A solution to stop doors slamming/being slammed?

Discussion in 'Misc DIY' started by dg, Oct 7, 2007.

  1. dg

    dg Guest

    I need a solution to stop doors being slammed by teenage kids, which
    in turn shakes the whole house.

    Mrs dg insists that it MUST be an ironmongery solution, and not
    related physical or surgical treatment, or sending the kids off to a
    care home.

    I've looked at the pneumatic kitchen cabinet closers, but these would
    not seem to fit on a normal internal door, and not be strong enough in
    any case.

    I've also looked at a dictator, but these seem obtrusive and need to
    work with a door closer mechanism. I don't want any annoying self
    closing doors

    The sponge things to prevent younger children from trapping their
    fingers are no good, as we need the doors to close.

    Are there any anti-slam products available for lightweight internal
    doors?

    dg
     
    dg, Oct 7, 2007
    #1
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  2. dg

    Lobster Guest

    dg wrote:
    > I need a solution to stop doors being slammed by teenage kids, which
    > in turn shakes the whole house.


    Tell me about it...

    We solved it instantly by threatening to unscrew daughter's
    bedroom door and removing it completely, indefinitely.

    Followed it through, just for one day, and then replaced it following
    day after much begging amd cajoling and promises of no repetition.

    Curiously enough, as a solution to slamming doors, it's worked an
    absolute treat - better than any other 'punishment' we've ever had to
    implement.

    No reason why it can't be extended to other doors - ie, you slam my
    kitchen door, then say bye bye to your bedroom door...

    David
     
    Lobster, Oct 7, 2007
    #2
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  3. dg

    Malcolm H Guest

    "dg" <> wrote in message
    news:...
    >I need a solution to stop doors being slammed by teenage kids, which
    > in turn shakes the whole house.
    >
    > Mrs dg insists that it MUST be an ironmongery solution, and not
    > related physical or surgical treatment, or sending the kids off to a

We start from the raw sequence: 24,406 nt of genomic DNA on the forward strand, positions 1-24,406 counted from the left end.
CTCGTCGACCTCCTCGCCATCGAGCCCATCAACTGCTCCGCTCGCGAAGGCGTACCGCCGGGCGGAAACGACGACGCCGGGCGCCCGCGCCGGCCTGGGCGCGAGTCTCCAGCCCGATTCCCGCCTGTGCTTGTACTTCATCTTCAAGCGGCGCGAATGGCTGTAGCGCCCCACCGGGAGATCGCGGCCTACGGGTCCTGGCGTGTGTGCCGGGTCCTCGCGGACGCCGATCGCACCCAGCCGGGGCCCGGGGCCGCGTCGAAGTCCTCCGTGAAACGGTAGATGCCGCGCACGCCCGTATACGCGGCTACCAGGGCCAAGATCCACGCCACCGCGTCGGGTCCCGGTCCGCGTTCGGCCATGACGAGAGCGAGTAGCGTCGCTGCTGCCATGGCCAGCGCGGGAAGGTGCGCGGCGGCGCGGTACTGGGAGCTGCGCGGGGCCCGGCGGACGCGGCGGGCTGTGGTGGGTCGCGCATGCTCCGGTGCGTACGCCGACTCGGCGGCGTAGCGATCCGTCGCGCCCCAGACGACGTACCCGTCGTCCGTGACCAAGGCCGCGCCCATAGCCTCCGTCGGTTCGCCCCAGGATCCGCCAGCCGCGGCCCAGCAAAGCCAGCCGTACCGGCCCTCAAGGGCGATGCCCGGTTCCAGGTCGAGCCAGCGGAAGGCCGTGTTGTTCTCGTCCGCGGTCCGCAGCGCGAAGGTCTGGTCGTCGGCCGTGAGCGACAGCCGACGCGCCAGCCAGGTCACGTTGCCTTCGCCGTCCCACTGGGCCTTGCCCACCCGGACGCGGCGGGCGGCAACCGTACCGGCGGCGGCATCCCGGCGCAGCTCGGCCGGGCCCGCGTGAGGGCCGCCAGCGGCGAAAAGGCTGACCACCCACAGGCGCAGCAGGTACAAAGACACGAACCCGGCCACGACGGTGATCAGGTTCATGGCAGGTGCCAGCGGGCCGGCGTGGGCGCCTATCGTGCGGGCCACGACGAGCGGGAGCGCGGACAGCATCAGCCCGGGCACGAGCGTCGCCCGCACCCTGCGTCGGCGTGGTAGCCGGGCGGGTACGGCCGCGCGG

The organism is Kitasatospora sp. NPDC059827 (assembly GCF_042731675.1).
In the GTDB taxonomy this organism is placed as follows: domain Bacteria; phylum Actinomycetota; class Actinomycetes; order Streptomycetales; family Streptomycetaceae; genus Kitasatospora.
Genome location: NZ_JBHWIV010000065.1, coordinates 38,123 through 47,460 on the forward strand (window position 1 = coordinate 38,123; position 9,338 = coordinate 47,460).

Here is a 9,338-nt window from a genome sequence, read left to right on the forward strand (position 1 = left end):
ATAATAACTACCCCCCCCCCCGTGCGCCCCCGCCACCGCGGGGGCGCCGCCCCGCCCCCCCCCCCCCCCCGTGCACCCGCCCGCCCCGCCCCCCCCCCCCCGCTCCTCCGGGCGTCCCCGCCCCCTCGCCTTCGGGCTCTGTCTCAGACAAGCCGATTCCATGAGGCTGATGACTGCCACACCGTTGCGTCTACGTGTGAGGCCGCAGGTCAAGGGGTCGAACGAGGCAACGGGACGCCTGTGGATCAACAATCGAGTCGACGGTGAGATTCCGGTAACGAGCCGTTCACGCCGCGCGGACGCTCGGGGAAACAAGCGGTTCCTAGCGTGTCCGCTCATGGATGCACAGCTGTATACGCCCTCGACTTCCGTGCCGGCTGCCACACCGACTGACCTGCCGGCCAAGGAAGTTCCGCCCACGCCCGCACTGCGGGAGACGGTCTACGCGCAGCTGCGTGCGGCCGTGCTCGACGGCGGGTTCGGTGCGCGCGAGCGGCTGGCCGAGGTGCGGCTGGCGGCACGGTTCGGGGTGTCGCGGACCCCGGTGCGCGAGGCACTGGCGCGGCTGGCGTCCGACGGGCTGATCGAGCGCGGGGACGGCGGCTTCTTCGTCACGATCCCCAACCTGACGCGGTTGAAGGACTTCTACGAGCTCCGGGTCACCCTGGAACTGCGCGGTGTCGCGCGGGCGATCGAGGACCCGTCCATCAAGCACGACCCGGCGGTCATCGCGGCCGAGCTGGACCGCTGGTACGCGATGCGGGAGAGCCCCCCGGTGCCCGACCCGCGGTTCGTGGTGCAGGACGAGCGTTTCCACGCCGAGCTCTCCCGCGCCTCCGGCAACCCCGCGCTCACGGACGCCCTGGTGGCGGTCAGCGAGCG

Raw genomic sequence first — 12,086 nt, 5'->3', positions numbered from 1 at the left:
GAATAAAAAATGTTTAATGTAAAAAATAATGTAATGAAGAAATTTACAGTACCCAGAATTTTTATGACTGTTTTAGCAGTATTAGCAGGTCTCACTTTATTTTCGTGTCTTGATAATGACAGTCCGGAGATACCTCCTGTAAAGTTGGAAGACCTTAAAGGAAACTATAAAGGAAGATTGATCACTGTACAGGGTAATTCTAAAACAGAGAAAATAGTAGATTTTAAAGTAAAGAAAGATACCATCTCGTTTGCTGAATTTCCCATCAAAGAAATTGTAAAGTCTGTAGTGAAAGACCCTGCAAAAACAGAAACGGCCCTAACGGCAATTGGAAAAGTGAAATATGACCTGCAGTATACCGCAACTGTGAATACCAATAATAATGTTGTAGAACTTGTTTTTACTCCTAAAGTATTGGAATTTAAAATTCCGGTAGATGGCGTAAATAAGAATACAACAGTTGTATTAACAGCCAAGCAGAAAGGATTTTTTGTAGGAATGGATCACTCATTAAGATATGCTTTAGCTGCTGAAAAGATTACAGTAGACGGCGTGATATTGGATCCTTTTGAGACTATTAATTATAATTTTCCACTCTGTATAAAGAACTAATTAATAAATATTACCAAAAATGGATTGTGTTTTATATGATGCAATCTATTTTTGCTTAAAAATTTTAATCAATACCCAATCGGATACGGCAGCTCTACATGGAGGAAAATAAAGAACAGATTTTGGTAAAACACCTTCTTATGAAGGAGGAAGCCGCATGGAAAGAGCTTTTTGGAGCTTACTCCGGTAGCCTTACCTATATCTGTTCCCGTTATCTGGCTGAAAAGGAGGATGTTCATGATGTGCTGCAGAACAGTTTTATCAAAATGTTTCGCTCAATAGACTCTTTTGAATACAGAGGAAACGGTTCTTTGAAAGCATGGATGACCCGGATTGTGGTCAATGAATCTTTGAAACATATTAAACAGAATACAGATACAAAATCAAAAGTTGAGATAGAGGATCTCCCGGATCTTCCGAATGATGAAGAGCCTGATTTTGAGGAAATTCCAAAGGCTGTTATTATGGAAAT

> care home.
    >
    > I've looked at the pneumatic kitchen cabinet closers, but these would
    > not seem to fit on a normal internal door, and not be strong enough in
    > any case.
    >
    > I've also looked at a dictator, but these seem obtrusive and need to
    > work with a door closer mechanism. I don't want any annoying self
    > closing doors
    >
    > The sponge things to prevent younger children from trapping their
    > fingers are no good, as we need the doors to close.
    >
    > Are there any anti-slam products available for lightweight internal
    > doors?
    >
    > dg


    I use a hydraulic (not pneumatic) door closer on the kitchen door and it
    works fine. They are, however, not cheap - and must be installed in
    accordance with the installation instructions.
     
    Malcolm H, Oct 7, 2007
    #3
  4. dg

    Guest

    On 7 Oct, 14:24, dg <> wrote:
    > I need a solution to stop doors being slammed by teenage kids, which
    > in turn shakes the whole house.
    >
    > Mrs dg insists that it MUST be an ironmongery solution, and not
    > related physical or surgical treatment, or sending the kids off to a
    > care home.
    >
    > I've looked at the pneumatic kitchen cabinet closers, but these would
    > not seem to fit on a normal internal door, and not be strong enough in
    > any case.
    >
    > I've also looked at a dictator, but these seem obtrusive and need to
    > work with a door closer mechanism. I don't want any annoying self
    > closing doors
    >
    > The sponge things to prevent younger children from trapping their
    > fingers are no good, as we need the doors to close.
    >
    > Are there any anti-slam products available for lightweight internal
    > doors?
    >
    > dg


    You bring back an old memory that my grandparents used to have a sort
    of scarf tied around the lock from one knob to the other. I think I
    was told it was to prevent slamming in their draughty Victorian house.
    Experiment shows it does work (though I don't have a British Standard
    teenager to do a proper test :). The thickness of material has to be
    selected according to the gap between door and frame such that it